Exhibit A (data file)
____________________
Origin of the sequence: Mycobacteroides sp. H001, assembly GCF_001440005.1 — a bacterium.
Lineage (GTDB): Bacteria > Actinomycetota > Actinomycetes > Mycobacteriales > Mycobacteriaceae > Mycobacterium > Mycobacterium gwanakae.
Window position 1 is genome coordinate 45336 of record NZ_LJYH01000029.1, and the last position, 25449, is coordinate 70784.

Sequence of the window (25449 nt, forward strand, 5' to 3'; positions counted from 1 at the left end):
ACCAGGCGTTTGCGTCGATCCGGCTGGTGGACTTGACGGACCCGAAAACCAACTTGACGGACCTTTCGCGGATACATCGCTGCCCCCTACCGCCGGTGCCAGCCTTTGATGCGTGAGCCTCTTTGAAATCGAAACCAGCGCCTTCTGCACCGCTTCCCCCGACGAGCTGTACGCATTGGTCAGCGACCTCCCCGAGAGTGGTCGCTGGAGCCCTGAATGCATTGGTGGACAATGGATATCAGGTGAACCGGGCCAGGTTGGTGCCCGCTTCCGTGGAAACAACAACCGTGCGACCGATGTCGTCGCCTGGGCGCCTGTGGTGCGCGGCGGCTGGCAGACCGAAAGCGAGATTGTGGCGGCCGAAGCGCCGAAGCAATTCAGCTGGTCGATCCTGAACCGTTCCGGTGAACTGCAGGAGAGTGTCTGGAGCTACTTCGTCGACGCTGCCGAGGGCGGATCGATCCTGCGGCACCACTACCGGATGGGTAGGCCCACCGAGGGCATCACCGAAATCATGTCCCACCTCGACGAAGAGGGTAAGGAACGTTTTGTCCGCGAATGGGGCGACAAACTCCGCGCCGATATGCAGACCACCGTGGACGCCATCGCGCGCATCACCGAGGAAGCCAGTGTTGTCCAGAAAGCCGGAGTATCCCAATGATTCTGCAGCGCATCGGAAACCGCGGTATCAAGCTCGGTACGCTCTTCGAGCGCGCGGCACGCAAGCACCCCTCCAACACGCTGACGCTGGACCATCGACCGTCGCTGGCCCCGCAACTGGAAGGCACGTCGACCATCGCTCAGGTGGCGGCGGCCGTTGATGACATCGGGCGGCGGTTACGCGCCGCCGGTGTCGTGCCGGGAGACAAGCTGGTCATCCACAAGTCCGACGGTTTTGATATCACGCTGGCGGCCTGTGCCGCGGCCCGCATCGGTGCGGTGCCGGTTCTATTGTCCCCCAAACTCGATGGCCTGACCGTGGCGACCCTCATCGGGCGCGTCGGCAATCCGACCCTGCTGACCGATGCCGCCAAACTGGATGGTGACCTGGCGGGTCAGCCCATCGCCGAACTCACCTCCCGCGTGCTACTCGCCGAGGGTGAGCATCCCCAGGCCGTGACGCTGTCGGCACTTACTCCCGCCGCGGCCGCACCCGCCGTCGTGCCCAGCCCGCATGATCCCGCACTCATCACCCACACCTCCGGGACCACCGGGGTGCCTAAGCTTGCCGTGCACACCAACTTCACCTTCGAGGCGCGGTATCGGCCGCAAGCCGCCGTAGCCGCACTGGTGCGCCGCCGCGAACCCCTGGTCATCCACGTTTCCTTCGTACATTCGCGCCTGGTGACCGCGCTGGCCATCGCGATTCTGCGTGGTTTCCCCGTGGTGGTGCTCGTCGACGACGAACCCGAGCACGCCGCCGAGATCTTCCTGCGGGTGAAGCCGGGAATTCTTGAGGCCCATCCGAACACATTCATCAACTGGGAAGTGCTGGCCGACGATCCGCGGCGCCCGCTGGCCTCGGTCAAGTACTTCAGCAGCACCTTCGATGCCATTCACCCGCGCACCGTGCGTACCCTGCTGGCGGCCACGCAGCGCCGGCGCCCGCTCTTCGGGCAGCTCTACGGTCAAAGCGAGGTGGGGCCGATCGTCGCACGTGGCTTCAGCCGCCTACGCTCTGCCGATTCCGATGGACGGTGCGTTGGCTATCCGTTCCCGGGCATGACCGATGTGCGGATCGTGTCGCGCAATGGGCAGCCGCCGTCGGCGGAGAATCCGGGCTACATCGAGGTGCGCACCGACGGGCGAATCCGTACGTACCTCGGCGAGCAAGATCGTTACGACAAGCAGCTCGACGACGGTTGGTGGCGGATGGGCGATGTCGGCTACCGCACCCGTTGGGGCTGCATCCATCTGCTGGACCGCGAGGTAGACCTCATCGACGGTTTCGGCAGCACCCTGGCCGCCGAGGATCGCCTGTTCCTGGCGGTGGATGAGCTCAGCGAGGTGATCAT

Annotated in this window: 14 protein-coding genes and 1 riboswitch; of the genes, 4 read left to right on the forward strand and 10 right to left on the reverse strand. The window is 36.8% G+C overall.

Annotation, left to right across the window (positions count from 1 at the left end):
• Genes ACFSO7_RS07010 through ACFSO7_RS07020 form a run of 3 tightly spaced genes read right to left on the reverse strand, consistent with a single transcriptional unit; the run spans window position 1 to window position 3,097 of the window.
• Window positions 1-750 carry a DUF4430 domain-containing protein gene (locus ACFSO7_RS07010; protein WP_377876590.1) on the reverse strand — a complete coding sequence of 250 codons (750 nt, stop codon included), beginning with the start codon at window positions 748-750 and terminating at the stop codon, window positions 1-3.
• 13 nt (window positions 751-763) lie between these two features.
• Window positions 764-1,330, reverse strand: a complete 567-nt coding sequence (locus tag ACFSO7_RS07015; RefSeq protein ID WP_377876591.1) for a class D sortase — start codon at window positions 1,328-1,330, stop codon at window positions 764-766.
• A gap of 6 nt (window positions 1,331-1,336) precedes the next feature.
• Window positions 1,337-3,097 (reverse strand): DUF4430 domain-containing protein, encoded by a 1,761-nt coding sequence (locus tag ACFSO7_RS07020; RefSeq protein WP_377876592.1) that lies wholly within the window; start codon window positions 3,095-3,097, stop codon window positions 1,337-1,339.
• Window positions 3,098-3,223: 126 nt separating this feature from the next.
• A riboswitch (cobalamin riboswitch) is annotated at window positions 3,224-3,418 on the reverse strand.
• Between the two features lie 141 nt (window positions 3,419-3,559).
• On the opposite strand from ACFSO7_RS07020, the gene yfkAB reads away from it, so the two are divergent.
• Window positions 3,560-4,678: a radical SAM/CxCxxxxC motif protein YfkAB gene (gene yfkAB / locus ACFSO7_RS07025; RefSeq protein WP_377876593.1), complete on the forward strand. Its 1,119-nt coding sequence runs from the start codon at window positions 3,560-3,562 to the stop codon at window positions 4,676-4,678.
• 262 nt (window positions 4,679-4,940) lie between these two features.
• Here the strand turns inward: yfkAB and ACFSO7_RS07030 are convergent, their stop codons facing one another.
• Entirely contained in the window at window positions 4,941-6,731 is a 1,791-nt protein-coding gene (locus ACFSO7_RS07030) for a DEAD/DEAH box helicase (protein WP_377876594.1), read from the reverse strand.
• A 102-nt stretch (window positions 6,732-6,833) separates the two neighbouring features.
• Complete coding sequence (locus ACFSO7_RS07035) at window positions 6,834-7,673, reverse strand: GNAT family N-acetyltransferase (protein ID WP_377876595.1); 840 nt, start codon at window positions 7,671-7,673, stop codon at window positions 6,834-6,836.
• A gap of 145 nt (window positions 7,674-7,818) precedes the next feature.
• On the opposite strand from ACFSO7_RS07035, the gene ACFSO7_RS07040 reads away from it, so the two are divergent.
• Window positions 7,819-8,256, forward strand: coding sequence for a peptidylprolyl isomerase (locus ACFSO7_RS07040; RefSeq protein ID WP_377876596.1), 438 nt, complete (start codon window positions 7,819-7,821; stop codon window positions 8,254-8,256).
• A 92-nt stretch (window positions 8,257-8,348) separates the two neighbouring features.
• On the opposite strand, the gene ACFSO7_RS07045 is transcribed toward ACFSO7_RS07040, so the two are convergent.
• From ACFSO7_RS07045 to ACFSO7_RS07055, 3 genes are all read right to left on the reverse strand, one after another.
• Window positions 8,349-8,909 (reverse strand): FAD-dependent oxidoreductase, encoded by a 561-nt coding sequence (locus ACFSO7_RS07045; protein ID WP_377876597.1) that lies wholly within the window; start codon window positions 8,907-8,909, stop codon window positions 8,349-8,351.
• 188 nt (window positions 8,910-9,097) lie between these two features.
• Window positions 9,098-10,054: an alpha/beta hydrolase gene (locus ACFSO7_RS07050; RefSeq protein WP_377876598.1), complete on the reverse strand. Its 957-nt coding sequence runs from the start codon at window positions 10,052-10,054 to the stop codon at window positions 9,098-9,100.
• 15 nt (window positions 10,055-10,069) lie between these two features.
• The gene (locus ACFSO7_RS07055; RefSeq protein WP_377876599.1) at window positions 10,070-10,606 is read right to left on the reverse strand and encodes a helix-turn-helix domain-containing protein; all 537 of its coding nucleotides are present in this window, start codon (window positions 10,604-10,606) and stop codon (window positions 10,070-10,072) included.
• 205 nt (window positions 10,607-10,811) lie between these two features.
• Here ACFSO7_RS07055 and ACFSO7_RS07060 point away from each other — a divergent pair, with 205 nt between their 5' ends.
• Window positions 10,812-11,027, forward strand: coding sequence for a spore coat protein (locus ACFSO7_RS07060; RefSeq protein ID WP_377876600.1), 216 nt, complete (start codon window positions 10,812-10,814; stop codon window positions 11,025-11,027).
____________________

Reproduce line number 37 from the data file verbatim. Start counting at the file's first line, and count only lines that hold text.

• Window positions 10,812-11,027, forward strand: coding sequence for a spore coat protein (locus ACFSO7_RS07060; RefSeq protein ID WP_377876600.1), 216 nt, complete (start codon window positions 10,812-10,814; stop codon window positions 11,025-11,027).